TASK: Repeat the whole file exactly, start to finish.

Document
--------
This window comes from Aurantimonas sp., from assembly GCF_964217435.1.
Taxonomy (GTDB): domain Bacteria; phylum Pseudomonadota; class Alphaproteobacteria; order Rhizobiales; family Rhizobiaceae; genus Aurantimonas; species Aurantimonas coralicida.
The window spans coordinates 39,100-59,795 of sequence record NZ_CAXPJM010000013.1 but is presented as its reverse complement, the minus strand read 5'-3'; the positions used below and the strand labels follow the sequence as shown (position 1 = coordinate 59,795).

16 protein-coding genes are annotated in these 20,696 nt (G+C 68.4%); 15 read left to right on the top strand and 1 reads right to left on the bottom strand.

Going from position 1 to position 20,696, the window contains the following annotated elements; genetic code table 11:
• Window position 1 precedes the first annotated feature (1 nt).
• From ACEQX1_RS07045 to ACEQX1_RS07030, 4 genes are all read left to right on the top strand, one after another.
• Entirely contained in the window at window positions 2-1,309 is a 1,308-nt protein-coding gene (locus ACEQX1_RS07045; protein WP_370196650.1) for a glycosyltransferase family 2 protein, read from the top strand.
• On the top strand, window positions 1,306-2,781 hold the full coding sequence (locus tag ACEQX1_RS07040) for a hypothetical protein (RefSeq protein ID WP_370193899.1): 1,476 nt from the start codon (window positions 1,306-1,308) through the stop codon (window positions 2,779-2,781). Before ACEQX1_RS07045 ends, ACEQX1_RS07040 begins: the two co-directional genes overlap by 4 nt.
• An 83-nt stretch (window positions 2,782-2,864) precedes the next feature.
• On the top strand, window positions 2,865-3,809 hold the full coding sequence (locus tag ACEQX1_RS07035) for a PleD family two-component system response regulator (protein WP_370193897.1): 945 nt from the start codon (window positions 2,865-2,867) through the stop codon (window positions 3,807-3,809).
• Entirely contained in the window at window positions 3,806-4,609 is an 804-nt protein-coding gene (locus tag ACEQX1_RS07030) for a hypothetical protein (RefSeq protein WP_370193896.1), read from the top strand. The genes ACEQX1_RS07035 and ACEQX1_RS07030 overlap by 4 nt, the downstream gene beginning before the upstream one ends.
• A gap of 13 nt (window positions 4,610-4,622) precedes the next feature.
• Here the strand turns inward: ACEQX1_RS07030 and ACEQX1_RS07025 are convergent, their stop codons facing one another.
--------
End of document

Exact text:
This window comes from Aurantimonas sp., from assembly GCF_964217435.1.
Taxonomy (GTDB): domain Bacteria; phylum Pseudomonadota; class Alphaproteobacteria; order Rhizobiales; family Rhizobiaceae; genus Aurantimonas; species Aurantimonas coralicida.
The window spans coordinates 39,100-59,795 of sequence record NZ_CAXPJM010000013.1 but is presented as its reverse complement, the minus strand read 5'-3'; the positions used below and the strand labels follow the sequence as shown (position 1 = coordinate 59,795).

16 protein-coding genes are annotated in these 20,696 nt (G+C 68.4%); 15 read left to right on the top strand and 1 reads right to left on the bottom strand.

Going from position 1 to position 20,696, the window contains the following annotated elements; genetic code table 11:
• Window position 1 precedes the first annotated feature (1 nt).
• From ACEQX1_RS07045 to ACEQX1_RS07030, 4 genes are all read left to right on the top strand, one after another.
• Entirely contained in the window at window positions 2-1,309 is a 1,308-nt protein-coding gene (locus ACEQX1_RS07045; protein WP_370196650.1) for a glycosyltransferase family 2 protein, read from the top strand.
• On the top strand, window positions 1,306-2,781 hold the full coding sequence (locus tag ACEQX1_RS07040) for a hypothetical protein (RefSeq protein ID WP_370193899.1): 1,476 nt from the start codon (window positions 1,306-1,308) through the stop codon (window positions 2,779-2,781). Before ACEQX1_RS07045 ends, ACEQX1_RS07040 begins: the two co-directional genes overlap by 4 nt.
• An 83-nt stretch (window positions 2,782-2,864) precedes the next feature.
• On the top strand, window positions 2,865-3,809 hold the full coding sequence (locus tag ACEQX1_RS07035) for a PleD family two-component system response regulator (protein WP_370193897.1): 945 nt from the start codon (window positions 2,865-2,867) through the stop codon (window positions 3,807-3,809).
• Entirely contained in the window at window positions 3,806-4,609 is an 804-nt protein-coding gene (locus tag ACEQX1_RS07030) for a hypothetical protein (RefSeq protein WP_370193896.1), read from the top strand. The genes ACEQX1_RS07035 and ACEQX1_RS07030 overlap by 4 nt, the downstream gene beginning before the upstream one ends.
• A gap of 13 nt (window positions 4,610-4,622) precedes the next feature.
• Here the strand turns inward: ACEQX1_RS07030 and ACEQX1_RS07025 are convergent, their stop codons facing one another.